|Participant in the Belgian Resistance (World War II)|
|Leaders||Joseph Joset (founder)|
|Area of operations||Provinces of Luxembourg, Liège and Limburg|
|Opponents||German Occupying Forces|
Service D was a small group of the Belgian resistance during the Second World War which operated chiefly in the provinces of Luxembourg, Liège and Limburg. The "D" in the group's name is said to have stood for the activities which the group was involved in: the fight against "Defeatism" and "Denunciation" as well as the "Demoralization" of the Germans.
Service D was founded in July 1940 in Liège by Joseph Joset. From 1941, the group specialized in the diversion of letters of denouncement to the police and the warning of those threatened who were threatened by them. This was possible because of the group's agents in the Postal Service. One of the group's members even served as a telephonist at a Gestapo headquarters. It also attempted to identify the informers. A subsection of the group, known as Équipe Z was involved in sabotage.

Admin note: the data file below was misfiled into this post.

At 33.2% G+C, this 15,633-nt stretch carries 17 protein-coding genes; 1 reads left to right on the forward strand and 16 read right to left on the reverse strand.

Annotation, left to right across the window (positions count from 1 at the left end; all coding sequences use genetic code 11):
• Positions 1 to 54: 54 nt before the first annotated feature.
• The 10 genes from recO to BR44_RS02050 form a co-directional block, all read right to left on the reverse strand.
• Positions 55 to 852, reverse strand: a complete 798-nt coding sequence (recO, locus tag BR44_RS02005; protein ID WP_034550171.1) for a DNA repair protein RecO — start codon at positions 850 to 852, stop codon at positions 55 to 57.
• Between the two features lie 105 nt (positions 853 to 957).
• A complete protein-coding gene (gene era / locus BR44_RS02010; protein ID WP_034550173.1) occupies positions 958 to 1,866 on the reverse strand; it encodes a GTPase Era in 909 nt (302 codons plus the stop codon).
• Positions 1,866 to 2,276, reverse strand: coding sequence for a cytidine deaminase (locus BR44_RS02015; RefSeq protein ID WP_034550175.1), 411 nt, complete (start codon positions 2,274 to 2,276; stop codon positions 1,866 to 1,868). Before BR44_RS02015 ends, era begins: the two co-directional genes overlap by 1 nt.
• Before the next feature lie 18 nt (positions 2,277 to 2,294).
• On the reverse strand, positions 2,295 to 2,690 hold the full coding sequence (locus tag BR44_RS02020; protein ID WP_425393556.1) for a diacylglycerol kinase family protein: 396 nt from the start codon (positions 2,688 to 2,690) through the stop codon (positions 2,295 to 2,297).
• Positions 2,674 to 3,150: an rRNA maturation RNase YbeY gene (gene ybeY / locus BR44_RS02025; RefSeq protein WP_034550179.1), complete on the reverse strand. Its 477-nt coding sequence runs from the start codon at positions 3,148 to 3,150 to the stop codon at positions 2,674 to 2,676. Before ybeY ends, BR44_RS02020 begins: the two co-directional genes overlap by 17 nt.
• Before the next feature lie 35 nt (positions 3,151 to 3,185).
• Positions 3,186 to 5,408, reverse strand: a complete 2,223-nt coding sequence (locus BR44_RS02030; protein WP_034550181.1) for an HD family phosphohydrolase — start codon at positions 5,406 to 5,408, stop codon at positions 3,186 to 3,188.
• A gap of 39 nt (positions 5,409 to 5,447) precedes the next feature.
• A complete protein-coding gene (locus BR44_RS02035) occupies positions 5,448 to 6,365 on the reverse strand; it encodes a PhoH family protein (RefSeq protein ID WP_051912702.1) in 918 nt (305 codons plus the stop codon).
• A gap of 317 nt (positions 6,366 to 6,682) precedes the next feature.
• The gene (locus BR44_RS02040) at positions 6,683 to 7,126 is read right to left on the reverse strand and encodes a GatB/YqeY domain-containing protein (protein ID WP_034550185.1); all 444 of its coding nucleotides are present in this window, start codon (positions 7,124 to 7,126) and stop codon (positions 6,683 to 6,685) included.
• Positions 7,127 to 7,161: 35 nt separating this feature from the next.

Between April and May 1944, 80 members of the group were arrested in a series of attacks by the Germans, including much of the group's leadership.
- Zanatta, Micheline (9 November 2009). "Service D, comme Dénonciation" (PDF). IHOES (53). Retrieved 13 February 2013.